Different IG stakeholders look at ECM systems differently. IT may be primarily concerned with the resources it takes to store, access, and backup the ECM content and the time it takes for the system to respond to a query. They are apt to view the content in ECM as a given and use technology like block-level deduping to reduce the resources needed to manage the content.

The acid test for end users is more likely, “Does the ECM help me find what I want quickly, and painlessly?”

TooMuchClutterEnd users care about seeing just one copy of the same content, being able to frame precise queries, and being able to rank or order search results in an easy, intuitive manner. To them, storage optimization techniques like block-level deduping are largely a matter of indifference. All those techniques may do is enable ECM systems to do a better job burying them when they try to find what they want.

Example: One Document, x10 Copies.

Consider the example of a Word document that is saved as a *.doc file by one user and as a *.docx file by another. Both users then save a PDF version for distribution, one user prints a paper copy that gets scanned twice, each time at a different resolution. And then both scanned copies get saved as image-only PDFs that are then saved again with associated text.

To end users, the 10 files all represent the same content. When IT saves some of the space it takes to store them using block-level deduping, it doesn’t shield the end users from having to wade through all those copies.

File-Level Hashing. IT is often able to use file-level hash deduping to good effect, removing files that are bit-for-bit identical. However, as you would expect, each of the 10 copies in this scenario has a different hash value (see table at the end of this posting), preventing hash deduping from addressing this problem.

The Answer. Visual classification provides a scalable, practical solution to the challenge of removing redundant content and permitting precise searching with meaningful sorting or ranking of results. Because visual classification analyzes graphical representations of documents, it does not need recognizable text to group visually similar documents. All 10 copies of the document in this scenario would be grouped together, i.e., all the *.docx, *.doc, *.tif, and *.pdf documents would all be in the same cluster of visually-similar documents.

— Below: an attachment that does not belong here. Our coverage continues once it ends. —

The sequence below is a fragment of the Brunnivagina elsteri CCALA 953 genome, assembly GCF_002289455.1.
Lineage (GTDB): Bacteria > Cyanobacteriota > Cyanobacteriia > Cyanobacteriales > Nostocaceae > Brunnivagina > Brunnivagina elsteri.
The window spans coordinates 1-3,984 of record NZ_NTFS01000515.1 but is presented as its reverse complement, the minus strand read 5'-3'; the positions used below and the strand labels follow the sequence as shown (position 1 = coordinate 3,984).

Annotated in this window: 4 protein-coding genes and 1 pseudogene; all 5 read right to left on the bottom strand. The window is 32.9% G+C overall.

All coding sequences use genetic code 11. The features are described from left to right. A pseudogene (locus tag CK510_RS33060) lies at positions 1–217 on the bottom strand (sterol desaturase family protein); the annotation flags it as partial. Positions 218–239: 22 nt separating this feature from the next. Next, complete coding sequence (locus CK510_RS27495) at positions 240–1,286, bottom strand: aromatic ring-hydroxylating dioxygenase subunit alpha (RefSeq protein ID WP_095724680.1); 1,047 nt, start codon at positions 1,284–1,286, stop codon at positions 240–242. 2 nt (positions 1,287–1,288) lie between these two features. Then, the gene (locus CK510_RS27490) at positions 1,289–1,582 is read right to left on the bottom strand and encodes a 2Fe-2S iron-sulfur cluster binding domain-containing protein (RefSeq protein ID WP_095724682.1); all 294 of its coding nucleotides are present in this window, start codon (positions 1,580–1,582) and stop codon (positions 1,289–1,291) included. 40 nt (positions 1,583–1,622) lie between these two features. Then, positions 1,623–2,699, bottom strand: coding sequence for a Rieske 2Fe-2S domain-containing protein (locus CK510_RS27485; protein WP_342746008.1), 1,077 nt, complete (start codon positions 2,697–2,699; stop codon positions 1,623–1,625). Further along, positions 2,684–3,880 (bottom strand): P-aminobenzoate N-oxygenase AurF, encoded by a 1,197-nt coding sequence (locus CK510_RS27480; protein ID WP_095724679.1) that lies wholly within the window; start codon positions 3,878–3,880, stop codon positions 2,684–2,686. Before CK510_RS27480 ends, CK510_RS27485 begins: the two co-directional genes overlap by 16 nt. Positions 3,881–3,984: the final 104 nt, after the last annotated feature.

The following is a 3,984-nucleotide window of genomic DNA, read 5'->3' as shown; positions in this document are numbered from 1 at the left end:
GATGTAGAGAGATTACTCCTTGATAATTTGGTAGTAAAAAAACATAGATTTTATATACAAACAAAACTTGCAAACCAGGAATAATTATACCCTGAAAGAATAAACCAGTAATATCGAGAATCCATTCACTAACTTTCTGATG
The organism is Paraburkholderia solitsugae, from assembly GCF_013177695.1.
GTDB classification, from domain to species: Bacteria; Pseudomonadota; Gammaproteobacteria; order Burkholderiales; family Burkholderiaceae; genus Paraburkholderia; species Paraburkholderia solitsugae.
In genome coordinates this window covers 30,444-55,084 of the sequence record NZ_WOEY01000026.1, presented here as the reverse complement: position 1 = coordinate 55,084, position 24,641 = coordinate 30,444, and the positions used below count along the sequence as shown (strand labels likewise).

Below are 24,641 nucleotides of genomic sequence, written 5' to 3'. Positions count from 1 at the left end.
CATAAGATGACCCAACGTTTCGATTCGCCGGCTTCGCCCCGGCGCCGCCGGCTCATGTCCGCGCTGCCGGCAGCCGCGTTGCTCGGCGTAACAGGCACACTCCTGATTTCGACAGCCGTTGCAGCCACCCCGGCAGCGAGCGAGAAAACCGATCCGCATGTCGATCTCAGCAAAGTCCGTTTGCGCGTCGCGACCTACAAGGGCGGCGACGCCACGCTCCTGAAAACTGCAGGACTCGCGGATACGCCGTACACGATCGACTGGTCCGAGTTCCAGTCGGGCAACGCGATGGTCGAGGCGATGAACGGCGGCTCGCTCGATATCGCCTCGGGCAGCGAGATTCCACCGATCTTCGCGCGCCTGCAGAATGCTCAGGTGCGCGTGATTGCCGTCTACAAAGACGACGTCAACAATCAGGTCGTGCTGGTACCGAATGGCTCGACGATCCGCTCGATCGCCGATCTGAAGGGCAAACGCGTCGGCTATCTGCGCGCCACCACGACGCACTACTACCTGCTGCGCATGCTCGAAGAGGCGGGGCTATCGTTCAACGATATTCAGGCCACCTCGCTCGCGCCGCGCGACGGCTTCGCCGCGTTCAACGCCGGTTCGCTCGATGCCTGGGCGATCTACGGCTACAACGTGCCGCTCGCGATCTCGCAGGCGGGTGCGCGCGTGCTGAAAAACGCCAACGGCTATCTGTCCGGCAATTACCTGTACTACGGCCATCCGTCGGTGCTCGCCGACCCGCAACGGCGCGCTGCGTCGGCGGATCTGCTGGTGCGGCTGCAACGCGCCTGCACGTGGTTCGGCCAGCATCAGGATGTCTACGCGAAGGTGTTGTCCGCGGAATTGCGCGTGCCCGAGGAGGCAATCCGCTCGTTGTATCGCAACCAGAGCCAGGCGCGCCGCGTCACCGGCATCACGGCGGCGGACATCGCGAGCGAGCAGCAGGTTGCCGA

BR clients assign document-type labels to the clusters and this information is loaded in the ECM, permitting users to perform searches for only the document types they are interested in. Depending on how the ECM is configured, visual classification also enables end users to sort search results by document type, enabling them to quickly identify the documents of most interest. The document type classifications can be used to set access rights to content in the ECM system and keep users from even seeing documents for which they have no business reason to access.

Drucker and Martin v02Visual classification can also identify “visual duplicates,” i.e., copies that are visually indistinguishable from one another and enable business units to select which versions to retain. For example, with the document type “Agreements,” the business unit or the legal department might want scanned copies of executed documents, and hence want to keep PDF versions of scanned copies.

Finally, visual classification can involve attribute extraction in which certain data elements are extracted from specified document types and loaded in the ECM system, enabling further field-limited searching and output sorting and reporting options.

Implementation. One of the big keys to success in implementing visual classification is the active involvement of the business units whose content is maintained in the ECM system. The business unit is the stakeholder that has to identify which document types to keep as records, what document-type labels to associate with given clusters, and which attributes to extract. As in most IG initiatives, it takes a multi-disciplinary team to achieve the best results.

For information on how your organization can implement visual classification, contact BeyondRecognition at IGDoneRight@beyondrecognition.net.


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